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8 January 2020

Tim O’Brien Q&A: “My sons, Timmy and Tad, are better human beings than I“

The writer talks Ivan Turgenev’s Fathers and Sons, George Orwell and Donald Trump.

By New Statesman

Tim O’Brien was born in Minnesota in 1946. He served in the US Army in Vietnam from 1969 to 1970, an experience which informed his books “If I Die in a Combat Zone” and “The Things They Carried” .

What’s your earliest memory?

My earliest memory is of sunlight moving across a woman’s face. My mother’s face, I think. Or the face of my mother’s mother.

Who are your heroes?

Beyond doubt, my childhood hero was my father, whom I idolised. My adult heroes are my sons, Timmy and Tad, whom I also idolise for their kindness, empathy and generosity of spirit. They are better human beings than I.

What book last changed your thinking?

Ivan Turgenev’s Fathers and Sons changed my life twice, first when I read it decades ago and then again when I read it four months ago. It made me feel less alone. All fathers must one day lose their sons, just as all sons must one day lose their fathers.

Which political figure do you look up to?

I look up to George Orwell, who was not quite a “political” figure in the strictest sense, but whose essays and fiction bravely challenged political orthodoxy, political tyranny and political murder.

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What would be your Mastermind specialist subject?

On occasion, I am able to construct a clear and even musical sentence. I am inexpert at all else.

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In which time and place, other than your own, would you like to live?

I would like to live in what remains of our present century, so that I might always be present for my sons, even knowing that it cannot and will not happen.

What TV show could you not live without?

I can – and mostly do – live without television entirely. At age 73, life takes on a now-or-never quality, and I am busily reading books I should have read, or reread, decades ago. No time remains for frivolity.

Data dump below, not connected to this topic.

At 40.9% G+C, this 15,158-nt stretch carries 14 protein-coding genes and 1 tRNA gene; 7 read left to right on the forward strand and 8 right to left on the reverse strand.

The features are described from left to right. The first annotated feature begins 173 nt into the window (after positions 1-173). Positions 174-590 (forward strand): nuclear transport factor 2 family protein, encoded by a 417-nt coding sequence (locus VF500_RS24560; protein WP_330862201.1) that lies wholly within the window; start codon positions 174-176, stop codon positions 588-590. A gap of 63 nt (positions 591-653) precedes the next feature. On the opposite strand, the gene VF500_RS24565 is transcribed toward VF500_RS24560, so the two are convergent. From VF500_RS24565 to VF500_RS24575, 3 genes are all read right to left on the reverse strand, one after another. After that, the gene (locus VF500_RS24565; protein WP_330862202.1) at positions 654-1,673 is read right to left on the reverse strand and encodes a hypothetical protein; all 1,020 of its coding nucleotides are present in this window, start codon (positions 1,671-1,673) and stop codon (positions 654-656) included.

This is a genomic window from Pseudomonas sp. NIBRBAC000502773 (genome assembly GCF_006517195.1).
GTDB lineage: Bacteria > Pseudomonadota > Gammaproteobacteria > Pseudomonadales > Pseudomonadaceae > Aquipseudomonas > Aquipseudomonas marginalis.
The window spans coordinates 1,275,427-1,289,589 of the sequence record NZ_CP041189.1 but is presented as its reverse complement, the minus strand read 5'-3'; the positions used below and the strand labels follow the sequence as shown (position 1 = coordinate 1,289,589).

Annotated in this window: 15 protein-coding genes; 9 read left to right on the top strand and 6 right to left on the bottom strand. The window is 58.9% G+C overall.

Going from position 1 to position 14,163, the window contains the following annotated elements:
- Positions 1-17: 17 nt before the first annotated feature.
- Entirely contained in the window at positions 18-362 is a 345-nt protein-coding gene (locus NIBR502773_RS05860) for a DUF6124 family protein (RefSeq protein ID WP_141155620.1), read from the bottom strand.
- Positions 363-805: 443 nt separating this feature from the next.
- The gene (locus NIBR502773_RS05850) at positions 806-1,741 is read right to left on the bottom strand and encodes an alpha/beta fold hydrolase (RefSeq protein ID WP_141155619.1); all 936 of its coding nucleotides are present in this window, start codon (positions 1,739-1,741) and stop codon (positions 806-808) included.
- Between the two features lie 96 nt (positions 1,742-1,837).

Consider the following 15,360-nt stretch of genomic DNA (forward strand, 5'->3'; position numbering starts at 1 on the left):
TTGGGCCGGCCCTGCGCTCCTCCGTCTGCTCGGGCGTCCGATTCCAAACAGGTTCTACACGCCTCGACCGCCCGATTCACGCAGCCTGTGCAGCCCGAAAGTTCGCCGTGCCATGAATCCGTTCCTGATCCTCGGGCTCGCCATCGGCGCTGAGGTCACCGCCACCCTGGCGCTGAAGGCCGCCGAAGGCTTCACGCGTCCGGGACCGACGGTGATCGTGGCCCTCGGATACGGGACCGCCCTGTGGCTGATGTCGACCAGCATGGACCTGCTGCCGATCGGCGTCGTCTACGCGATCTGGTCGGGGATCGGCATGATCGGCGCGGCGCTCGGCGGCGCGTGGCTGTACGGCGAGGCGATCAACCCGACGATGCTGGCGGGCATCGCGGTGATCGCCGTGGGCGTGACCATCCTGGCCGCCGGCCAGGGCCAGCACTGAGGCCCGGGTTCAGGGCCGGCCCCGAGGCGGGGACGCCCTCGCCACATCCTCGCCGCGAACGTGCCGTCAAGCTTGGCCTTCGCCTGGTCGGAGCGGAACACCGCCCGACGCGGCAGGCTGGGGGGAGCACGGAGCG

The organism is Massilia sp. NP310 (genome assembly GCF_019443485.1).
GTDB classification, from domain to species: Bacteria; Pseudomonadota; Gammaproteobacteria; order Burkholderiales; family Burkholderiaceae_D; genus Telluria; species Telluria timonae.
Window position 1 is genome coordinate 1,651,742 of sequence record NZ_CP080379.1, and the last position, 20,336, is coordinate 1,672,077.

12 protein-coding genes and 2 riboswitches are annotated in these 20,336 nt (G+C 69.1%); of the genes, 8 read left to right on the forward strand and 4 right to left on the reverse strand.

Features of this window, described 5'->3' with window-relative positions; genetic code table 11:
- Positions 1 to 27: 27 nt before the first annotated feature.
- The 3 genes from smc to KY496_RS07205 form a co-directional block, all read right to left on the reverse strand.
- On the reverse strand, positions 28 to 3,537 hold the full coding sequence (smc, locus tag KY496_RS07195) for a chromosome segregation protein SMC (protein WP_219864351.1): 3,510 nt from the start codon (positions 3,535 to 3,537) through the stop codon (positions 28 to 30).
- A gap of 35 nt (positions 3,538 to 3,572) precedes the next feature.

Who would paint your portrait?

Tad, my younger son, would paint my portrait. In fact, at age 14, he had already done so several times, usually on a home-made birthday card. With each of Tad’s portraits I grow older and uglier.

What’s your theme tune?

At the moment, I am on a book tour here in the US, living in hotels and aboard airplanes. My theme song is “I Gotta Get Out of This Place”.

What’s the best piece of advice you’ve ever received?

My sons, along with my wife Meredith, advised me to write and complete my latest work, Dad’s Maybe Book. I did so. Which explains why I am now living in hotels and aboard airplanes.

What’s currently bugging you?

I can think of only two words. The first is “Donald”.

What single thing would make your life better?


When were you happiest?

I was happiest yesterday, during a phone call, when my sons uttered the words “I love you” out of the tight-lipped teenage blue.

In another life, what job might you have chosen?

If I were not a writer, I would be a man dreaming of becoming a writer.

Are we all doomed?

This question invites a noble lie. No. 

“Dad’s Maybe Book” by Tim O’Brien is published by Fourth Estate

This article appears in the 08 Jan 2020 issue of the New Statesman, Trump vs Iran